Flute bread or flute baguette is a type of French bread stick. A prized recipe in my home bakery, this one is for bread flutes with sage and Parmesan. Cheese added to bread dough truly works wonders.
Bread machine throwback
My bread making career started inauspiciously. I got a bread making machine – remember those? They were massively popular in the beginning of the century, before the sourdough mania.
I went through the enclosed recipe booklet with enthusiasm and fervour, awed by the dream of waking up to the smell of fresh bread come true.
Then I got a bit bored with loaves coming out always in just one shape and started using the machine to make only the dough. Bread rolls, there we came, finally.
In the years to come I advanced my bread making to a food processor for kneading dough so the bread maker kicked the bucket. But I kept the bread maker cookbook I bought during those days: ‘The Bread Book’ by Sara Lewis, which is where this recipe comes from.
It is a throwback recipe then, and you'll not be wrong thinking it's easy - bread machine users were not famously accomplished bakers. Indeed, the flutes are easy to make: the dough is nice and pliable, it comes together very quickly and doesn’t stick to everything around.
And I still have the book, the source of some thoroughly decent bread recipes like bridge rolls or partybrot.
How to make sage and Parmesan flutes
This is a very straight forward dough-making process. There is no ferment or sponge: you just mix all the ingredients except water together, then add the water in gradually, mixing the dough in a standing mixer or by hand, in a large bowl.
Even the latter isn’t very taxing: the dough is soft but not too runny or sticky and it comes together, then becomes smoother and elastic pretty quickly.
It should rise in bulk for about an hour, then be divided into four pieces. Each is reasonably easy to shape into a flute, by flattening the piece of dough on a lightly flour dusted surface, then rolling it up tightly into a cigar shape.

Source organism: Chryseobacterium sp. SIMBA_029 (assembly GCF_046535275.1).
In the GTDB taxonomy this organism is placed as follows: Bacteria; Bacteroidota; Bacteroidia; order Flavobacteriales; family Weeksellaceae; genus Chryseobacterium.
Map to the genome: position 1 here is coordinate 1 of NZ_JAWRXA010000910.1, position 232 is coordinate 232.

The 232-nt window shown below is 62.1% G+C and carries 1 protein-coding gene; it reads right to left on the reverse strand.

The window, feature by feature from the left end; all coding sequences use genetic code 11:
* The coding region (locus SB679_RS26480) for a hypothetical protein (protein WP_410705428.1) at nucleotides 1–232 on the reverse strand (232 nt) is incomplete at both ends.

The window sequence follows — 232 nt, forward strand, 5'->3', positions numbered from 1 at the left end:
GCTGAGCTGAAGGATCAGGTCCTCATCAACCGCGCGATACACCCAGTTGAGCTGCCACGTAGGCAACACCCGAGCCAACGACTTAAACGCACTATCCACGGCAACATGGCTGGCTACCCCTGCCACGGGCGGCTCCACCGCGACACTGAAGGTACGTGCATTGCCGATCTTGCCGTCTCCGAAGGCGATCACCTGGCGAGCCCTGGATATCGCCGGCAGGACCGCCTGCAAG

The flutes prove for about forty minutes before going into the oven for fifteen minutes, until well browned, crusty and devastatingly fragrant. Delicious warm!
What are the flutes best for?
These are such good, tasty breads: all that Parmesan doesn’t go in there for nothing. I was originally a little daunted by the amounts of herbs and cheese going in there, but clearly sometimes more is more.
If you think they are too fancy or too definite in taste to house an ordinary sandwich, think again. They make a mean ploughman's (cheese and cheese, you see), BLT or egg sandwich; they are excellent toasted and they will keep surprisingly well – if you let them, which is doubtful.
Make them smaller and they will be great dinner rolls. Make double the amount and freeze half the loaves. And the final tip: try toasting halves until crisp and make bruschettas with roasted tomatoes.
More cheesy bread recipes
Cheddar torpedoes, homemade cheesy oversized breadsticks. These Cheddar and spring onion batons are great served as dinner rolls or for ham sandwiches: no extra cheese needed.
Fougasse with grated Emmental cheese, chewy and crispy French flatbread, the cousin of Italian focaccia. Make it with sourdough starter or bakers’ yeast – equally delicious and not at all difficult.
Tomato and cheese scaccia, Sicilian flatbread filled and folded, is as much fun to make as delicious it is to eat. See the video showing how to fold thinly rolled out pizza dough.
More bread roll recipes
Seelen means souls in German, and in Schwabia it means fantastically tasty spelt sourdough bread rolls, rustic and completely artisan.
Bridge rolls or finger rolls are fluffy and soft, rich and almost brioche-like. Fresh yeast, full milk, eggs and butter make them the loveliest mini dinner rolls.
Ciabatta is Italian for ‘old slipper’. It makes panini when grilled and bruschetta when halved and toasted. The latter BTW is’ pronounced ‘bru'sketta’.